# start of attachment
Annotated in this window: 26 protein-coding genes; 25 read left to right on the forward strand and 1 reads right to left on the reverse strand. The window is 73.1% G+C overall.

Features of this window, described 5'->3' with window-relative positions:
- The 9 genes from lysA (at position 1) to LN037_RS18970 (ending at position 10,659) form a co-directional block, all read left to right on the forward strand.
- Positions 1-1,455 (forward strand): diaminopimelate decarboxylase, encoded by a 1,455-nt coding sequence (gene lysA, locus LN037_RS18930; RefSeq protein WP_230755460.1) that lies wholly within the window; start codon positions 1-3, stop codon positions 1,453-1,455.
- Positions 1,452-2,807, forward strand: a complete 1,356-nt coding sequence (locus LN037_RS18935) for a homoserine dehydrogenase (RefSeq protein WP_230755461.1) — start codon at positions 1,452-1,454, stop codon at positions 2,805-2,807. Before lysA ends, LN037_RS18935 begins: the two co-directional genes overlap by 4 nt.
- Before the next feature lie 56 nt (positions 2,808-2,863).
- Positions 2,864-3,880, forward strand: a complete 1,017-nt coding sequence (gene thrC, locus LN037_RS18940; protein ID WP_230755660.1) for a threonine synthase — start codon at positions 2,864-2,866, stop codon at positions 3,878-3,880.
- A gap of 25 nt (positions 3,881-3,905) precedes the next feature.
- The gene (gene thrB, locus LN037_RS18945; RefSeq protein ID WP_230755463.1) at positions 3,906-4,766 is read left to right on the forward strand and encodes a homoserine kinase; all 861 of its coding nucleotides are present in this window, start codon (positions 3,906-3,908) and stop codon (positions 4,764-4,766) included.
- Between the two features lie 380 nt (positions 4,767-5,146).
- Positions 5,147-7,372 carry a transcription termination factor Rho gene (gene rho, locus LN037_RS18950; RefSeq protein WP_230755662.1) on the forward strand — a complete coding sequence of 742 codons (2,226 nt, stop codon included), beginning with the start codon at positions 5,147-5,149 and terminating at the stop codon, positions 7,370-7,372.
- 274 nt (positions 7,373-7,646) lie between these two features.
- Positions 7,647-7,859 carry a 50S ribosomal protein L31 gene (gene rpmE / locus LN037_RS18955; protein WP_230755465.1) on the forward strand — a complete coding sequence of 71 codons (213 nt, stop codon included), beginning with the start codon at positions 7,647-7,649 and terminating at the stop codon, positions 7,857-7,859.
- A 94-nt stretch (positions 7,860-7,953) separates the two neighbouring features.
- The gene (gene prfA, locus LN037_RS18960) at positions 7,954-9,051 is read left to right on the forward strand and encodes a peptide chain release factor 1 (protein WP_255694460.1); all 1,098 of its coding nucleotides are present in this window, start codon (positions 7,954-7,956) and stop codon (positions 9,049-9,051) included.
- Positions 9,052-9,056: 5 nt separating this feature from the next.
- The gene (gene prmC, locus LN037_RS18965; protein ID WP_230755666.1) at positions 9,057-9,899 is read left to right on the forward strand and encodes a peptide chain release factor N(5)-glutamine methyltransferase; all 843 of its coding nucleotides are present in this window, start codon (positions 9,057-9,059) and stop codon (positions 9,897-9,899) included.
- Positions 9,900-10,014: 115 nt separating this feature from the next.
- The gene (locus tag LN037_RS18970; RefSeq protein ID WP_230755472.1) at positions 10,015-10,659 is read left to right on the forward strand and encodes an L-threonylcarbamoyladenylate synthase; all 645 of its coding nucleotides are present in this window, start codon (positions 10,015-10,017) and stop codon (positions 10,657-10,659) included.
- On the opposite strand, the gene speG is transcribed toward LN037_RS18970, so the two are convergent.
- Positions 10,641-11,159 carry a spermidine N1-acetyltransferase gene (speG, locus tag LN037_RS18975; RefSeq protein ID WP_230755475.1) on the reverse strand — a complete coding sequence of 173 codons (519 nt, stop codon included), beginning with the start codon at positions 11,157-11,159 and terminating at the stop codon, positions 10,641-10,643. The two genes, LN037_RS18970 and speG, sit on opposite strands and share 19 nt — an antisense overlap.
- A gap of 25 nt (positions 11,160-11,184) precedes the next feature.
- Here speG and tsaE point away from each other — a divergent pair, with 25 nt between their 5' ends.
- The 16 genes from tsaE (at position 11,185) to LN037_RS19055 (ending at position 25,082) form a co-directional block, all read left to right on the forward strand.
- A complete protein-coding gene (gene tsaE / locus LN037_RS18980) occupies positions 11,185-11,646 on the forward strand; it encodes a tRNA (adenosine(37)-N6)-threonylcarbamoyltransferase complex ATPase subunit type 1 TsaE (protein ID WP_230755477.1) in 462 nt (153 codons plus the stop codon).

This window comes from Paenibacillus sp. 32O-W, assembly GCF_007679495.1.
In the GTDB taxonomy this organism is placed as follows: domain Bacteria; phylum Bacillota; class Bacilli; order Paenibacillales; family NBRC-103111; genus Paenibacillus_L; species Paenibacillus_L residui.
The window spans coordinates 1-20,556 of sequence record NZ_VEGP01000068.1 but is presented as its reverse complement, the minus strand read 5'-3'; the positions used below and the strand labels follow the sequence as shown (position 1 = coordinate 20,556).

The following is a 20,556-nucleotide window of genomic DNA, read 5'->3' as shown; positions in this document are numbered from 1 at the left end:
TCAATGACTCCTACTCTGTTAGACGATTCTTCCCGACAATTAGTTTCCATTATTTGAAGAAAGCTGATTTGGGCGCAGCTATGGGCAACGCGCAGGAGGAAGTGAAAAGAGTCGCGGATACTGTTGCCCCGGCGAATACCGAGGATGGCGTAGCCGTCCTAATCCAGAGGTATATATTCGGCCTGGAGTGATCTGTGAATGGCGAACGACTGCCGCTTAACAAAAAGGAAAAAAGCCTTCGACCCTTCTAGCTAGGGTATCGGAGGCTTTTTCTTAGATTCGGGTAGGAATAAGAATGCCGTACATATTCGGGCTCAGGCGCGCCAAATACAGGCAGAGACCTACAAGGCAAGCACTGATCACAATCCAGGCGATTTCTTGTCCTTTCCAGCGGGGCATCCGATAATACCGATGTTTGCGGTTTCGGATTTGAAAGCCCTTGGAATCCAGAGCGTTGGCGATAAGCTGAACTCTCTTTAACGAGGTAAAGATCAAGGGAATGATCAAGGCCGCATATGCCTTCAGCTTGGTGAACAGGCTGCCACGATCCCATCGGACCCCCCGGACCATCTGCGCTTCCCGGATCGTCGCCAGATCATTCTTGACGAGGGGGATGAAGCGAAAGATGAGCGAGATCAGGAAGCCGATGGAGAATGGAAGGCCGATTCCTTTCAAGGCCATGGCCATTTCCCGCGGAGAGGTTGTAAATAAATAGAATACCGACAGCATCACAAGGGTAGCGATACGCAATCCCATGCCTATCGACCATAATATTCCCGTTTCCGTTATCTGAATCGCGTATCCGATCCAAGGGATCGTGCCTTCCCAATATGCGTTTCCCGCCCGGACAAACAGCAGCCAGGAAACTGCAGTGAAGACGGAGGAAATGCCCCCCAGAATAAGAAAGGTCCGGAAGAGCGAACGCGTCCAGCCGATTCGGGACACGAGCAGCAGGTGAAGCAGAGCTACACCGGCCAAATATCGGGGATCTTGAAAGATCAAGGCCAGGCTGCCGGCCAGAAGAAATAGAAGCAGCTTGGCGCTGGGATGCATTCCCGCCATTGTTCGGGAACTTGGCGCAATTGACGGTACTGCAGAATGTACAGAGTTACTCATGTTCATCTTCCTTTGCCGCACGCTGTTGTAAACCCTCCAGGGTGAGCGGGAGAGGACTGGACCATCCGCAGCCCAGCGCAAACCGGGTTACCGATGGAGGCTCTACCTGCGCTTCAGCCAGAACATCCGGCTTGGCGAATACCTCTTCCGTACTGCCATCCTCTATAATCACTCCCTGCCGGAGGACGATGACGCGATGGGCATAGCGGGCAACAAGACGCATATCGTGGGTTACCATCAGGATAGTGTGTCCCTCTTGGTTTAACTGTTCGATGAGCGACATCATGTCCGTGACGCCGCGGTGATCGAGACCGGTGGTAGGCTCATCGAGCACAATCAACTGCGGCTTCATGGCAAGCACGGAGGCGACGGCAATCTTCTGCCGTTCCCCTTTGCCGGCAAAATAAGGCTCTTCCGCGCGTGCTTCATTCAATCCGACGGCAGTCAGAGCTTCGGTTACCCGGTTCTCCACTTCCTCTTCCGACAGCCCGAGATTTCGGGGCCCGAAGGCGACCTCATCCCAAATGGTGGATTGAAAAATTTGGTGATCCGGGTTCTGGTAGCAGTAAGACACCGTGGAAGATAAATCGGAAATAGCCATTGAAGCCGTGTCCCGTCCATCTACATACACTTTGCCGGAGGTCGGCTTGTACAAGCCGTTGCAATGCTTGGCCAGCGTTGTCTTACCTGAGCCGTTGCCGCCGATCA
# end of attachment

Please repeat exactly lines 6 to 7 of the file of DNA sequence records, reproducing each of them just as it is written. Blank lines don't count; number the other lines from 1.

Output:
- Before the next feature lie 56 nt (positions 2,808-2,863).
- Positions 2,864-3,880, forward strand: a complete 1,017-nt coding sequence (gene thrC, locus LN037_RS18940; protein ID WP_230755660.1) for a threonine synthase — start codon at positions 2,864-2,866, stop codon at positions 3,878-3,880.